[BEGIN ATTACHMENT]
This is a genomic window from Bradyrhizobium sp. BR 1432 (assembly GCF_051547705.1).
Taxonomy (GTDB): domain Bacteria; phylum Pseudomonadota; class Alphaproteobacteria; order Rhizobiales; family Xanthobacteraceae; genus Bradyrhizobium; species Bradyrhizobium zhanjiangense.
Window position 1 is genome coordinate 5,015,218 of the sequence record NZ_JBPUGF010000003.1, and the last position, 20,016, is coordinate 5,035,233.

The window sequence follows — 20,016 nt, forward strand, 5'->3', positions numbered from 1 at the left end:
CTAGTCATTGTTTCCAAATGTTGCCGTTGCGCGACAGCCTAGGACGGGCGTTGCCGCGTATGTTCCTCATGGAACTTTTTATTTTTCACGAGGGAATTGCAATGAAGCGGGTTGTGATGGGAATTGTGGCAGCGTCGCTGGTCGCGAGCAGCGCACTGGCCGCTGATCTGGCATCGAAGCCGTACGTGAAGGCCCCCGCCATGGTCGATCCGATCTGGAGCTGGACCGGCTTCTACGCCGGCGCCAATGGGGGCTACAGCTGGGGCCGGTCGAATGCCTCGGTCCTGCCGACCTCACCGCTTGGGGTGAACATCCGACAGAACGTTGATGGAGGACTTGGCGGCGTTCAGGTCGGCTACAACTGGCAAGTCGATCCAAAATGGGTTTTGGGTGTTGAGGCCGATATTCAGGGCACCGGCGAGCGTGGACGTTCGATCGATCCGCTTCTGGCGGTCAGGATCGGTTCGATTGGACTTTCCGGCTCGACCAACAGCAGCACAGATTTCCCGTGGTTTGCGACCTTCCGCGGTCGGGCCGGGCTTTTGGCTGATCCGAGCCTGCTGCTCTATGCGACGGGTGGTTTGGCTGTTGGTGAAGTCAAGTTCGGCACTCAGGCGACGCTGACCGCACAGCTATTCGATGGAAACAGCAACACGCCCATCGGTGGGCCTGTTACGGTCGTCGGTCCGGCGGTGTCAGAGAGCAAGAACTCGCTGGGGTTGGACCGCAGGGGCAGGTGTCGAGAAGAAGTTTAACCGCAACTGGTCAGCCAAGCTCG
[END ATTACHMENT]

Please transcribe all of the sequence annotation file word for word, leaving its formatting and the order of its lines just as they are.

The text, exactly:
This is a genomic window from Bradyrhizobium sp. BR 1432 (assembly GCF_051547705.1).
Taxonomy (GTDB): domain Bacteria; phylum Pseudomonadota; class Alphaproteobacteria; order Rhizobiales; family Xanthobacteraceae; genus Bradyrhizobium; species Bradyrhizobium zhanjiangense.
Window position 1 is genome coordinate 5,015,218 of the sequence record NZ_JBPUGF010000003.1, and the last position, 20,016, is coordinate 5,035,233.

The window sequence follows — 20,016 nt, forward strand, 5'->3', positions numbered from 1 at the left end:
CTAGTCATTGTTTCCAAATGTTGCCGTTGCGCGACAGCCTAGGACGGGCGTTGCCGCGTATGTTCCTCATGGAACTTTTTATTTTTCACGAGGGAATTGCAATGAAGCGGGTTGTGATGGGAATTGTGGCAGCGTCGCTGGTCGCGAGCAGCGCACTGGCCGCTGATCTGGCATCGAAGCCGTACGTGAAGGCCCCCGCCATGGTCGATCCGATCTGGAGCTGGACCGGCTTCTACGCCGGCGCCAATGGGGGCTACAGCTGGGGCCGGTCGAATGCCTCGGTCCTGCCGACCTCACCGCTTGGGGTGAACATCCGACAGAACGTTGATGGAGGACTTGGCGGCGTTCAGGTCGGCTACAACTGGCAAGTCGATCCAAAATGGGTTTTGGGTGTTGAGGCCGATATTCAGGGCACCGGCGAGCGTGGACGTTCGATCGATCCGCTTCTGGCGGTCAGGATCGGTTCGATTGGACTTTCCGGCTCGACCAACAGCAGCACAGATTTCCCGTGGTTTGCGACCTTCCGCGGTCGGGCCGGGCTTTTGGCTGATCCGAGCCTGCTGCTCTATGCGACGGGTGGTTTGGCTGTTGGTGAAGTCAAGTTCGGCACTCAGGCGACGCTGACCGCACAGCTATTCGATGGAAACAGCAACACGCCCATCGGTGGGCCTGTTACGGTCGTCGGTCCGGCGGTGTCAGAGAGCAAGAACTCGCTGGGGTTGGACCGCAGGGGCAGGTGTCGAGAAGAAGTTTAACCGCAACTGGTCAGCCAAGCTCG